A joint study from major Christian organisations has found while...
A major report into fighting among different Christian groups in Scotland has called for a ban on Catholic monarchs to be scrapped.
The Scottish Government-commissioned study concluded the 1701 Act of Settlement was evidence for some of the state "harbouring implicit and unacknowledged sectarianism."
The law has existed since the end of the Stuart monarchy in the early 18th century.
The Scotsman has reported that while changes to the succession laws in 2011 gave both females and males an equal claim the to throne and lifted the ban on a monarch having a Catholic spouse, it did not lift the ban on a Catholic sitting on the throne.
The report stated that: "The formal existence of the Act of Settlement continues to represent a symbol with significant consequences for belonging and attachment to the state."
"Changing such a pivotal element of the British constitution will inevitably be a complex and controversial task, raising questions of the disestablishment of state religion and questions of the implications for different church approaches to such issues as divorce, remarriage and the religious obligations on parents.
"However, it is imperative that any implication that the state excludes Catholics or any other (non) belief community from full civic equality is repudiated in principle and practice."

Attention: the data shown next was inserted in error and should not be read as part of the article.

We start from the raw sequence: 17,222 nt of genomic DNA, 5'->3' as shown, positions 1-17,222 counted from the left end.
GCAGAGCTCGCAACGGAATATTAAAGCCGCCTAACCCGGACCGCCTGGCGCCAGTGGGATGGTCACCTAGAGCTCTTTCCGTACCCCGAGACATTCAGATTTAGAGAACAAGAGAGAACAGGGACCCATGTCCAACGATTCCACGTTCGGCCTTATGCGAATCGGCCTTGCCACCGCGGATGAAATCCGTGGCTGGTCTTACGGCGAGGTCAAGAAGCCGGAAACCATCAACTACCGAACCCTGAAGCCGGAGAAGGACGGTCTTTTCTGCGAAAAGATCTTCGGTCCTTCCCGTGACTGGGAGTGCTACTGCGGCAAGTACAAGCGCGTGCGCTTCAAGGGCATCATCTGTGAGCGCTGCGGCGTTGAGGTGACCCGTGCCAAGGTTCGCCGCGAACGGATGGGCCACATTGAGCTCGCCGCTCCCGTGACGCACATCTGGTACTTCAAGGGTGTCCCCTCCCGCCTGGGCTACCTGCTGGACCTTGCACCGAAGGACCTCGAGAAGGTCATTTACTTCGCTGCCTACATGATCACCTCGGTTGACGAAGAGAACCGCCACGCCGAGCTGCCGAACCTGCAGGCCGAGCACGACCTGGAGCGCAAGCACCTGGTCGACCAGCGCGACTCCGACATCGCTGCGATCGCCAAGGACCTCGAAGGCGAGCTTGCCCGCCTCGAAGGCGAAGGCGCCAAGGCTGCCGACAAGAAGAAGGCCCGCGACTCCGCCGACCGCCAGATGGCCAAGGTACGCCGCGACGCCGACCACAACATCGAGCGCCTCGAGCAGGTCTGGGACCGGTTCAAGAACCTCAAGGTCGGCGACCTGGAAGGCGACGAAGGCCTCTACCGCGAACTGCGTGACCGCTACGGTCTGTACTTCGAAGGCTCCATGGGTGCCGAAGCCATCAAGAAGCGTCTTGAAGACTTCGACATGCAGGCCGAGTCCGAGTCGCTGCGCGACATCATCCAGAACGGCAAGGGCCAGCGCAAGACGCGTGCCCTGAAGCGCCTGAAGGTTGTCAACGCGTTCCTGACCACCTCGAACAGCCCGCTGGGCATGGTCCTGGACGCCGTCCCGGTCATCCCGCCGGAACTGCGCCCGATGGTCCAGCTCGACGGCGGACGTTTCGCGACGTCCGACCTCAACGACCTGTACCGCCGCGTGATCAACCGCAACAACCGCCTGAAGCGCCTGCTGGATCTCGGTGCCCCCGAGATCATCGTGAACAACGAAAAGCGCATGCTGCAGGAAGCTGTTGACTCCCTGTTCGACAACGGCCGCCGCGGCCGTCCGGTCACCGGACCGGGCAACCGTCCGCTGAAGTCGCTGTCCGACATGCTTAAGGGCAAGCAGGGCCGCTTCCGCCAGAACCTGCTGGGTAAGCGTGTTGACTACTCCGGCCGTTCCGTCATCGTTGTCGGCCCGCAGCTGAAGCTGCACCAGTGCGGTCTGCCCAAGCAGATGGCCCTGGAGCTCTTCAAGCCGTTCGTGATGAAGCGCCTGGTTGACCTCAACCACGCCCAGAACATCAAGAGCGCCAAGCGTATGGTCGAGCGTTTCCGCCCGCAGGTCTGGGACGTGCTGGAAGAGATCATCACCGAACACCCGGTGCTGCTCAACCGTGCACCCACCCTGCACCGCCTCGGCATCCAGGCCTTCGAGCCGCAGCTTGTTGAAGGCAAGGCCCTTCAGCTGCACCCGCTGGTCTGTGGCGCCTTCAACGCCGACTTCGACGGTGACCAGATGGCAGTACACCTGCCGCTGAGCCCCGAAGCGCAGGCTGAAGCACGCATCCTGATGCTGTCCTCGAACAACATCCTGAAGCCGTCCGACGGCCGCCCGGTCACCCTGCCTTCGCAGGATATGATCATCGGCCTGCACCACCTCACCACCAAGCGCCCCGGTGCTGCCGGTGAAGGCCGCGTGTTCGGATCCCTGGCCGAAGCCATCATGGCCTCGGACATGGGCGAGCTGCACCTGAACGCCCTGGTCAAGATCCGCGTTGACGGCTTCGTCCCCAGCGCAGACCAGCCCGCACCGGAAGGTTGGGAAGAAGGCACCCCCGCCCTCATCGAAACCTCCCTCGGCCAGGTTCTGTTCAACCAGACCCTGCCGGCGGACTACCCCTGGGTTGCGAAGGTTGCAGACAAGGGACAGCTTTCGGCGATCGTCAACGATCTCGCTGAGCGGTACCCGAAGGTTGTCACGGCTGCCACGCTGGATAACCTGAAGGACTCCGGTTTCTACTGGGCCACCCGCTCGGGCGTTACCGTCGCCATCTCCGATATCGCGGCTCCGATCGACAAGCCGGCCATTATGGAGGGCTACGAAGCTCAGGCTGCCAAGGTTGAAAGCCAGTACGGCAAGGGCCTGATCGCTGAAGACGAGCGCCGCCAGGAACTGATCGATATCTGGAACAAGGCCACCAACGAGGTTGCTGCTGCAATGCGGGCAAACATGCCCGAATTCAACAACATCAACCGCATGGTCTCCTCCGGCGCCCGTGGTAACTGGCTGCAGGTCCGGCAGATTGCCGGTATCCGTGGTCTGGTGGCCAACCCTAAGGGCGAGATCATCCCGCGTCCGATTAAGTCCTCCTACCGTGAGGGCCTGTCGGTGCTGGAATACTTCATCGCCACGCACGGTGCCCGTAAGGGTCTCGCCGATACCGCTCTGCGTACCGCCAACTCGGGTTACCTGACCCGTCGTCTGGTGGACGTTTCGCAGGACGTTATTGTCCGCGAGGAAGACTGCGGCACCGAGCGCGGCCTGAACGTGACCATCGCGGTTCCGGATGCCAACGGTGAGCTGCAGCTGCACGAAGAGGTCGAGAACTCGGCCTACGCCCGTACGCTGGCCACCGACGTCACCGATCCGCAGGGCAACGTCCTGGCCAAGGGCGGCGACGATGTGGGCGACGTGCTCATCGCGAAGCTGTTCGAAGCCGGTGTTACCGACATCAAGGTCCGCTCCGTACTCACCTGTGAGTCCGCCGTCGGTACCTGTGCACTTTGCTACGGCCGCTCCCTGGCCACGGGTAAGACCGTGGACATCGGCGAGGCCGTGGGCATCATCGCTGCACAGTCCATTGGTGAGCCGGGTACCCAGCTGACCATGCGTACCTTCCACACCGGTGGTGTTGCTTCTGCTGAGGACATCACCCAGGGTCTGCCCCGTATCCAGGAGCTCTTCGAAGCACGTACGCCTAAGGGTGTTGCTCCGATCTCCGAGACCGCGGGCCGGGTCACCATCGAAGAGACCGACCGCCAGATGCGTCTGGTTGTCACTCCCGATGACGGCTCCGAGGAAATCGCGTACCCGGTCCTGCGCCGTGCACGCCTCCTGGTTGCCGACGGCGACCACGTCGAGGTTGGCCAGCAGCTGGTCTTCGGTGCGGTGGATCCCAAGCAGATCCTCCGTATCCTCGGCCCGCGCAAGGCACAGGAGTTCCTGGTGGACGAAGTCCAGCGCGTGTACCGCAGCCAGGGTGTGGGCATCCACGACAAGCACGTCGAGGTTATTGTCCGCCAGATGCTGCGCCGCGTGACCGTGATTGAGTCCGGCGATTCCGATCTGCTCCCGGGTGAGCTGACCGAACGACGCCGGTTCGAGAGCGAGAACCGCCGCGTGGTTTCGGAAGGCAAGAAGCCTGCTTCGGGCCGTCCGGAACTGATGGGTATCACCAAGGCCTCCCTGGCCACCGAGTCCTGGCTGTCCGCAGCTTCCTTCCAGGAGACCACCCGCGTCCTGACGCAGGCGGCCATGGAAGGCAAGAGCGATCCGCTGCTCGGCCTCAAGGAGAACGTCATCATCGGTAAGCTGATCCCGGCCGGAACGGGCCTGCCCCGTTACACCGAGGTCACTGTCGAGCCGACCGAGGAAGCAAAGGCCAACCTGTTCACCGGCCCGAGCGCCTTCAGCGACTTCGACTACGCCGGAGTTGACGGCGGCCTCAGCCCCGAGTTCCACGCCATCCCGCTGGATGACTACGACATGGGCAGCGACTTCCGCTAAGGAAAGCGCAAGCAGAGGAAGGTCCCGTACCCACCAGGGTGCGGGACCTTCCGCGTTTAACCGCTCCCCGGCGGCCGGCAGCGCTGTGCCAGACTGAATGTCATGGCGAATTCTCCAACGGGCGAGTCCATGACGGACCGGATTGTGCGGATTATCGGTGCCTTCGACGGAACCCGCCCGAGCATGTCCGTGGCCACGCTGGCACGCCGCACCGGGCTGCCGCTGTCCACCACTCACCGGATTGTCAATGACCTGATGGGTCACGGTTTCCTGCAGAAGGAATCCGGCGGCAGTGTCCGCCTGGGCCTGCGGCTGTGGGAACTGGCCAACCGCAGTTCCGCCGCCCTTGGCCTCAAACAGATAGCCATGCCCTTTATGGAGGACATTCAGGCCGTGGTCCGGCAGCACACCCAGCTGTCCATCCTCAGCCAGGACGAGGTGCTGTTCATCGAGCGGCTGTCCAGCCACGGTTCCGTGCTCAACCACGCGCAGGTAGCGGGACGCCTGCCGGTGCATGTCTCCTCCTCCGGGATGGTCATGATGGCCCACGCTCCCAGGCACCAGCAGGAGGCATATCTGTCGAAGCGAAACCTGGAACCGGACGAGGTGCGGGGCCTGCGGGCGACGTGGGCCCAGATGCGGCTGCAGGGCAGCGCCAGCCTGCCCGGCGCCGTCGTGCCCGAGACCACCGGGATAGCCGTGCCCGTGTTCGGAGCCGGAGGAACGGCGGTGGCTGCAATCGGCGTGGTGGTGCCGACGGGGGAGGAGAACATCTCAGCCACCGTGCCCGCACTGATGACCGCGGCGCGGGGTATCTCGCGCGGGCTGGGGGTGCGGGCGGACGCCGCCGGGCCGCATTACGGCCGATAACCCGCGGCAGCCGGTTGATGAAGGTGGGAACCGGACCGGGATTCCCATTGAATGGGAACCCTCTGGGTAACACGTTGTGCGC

It also asked football clubs to do more to tackle sectarianism, and for Churches increase efforts to teach and understand different faiths.
Dr Duncan Morrow, a lecturer at the University of Ulster who led the advisory group, said: "Our work over the last two years has explored how sectarianism continues to manifest itself in Scotland today and how it still has the power to impact negatively on people's lives.
"But we have also seen a strong hunger for change across Scotland and a real desire to make sectarianism a thing of the past.
"I believe that this desire amounts to a real commitment from Scotland's communities and a challenge for leaders and institutions to set out a clear and inclusive vision that rejects avoidance and blame."
Following the 2011 changes to the law, Prime Minister David Cameron said it was important for future monarchs to remain in "communion with the Church of England" because they would be the head of that Church.
A Scottish Government spokesman said: "The Scottish Government has always supported the repeal of the Act of Settlement."
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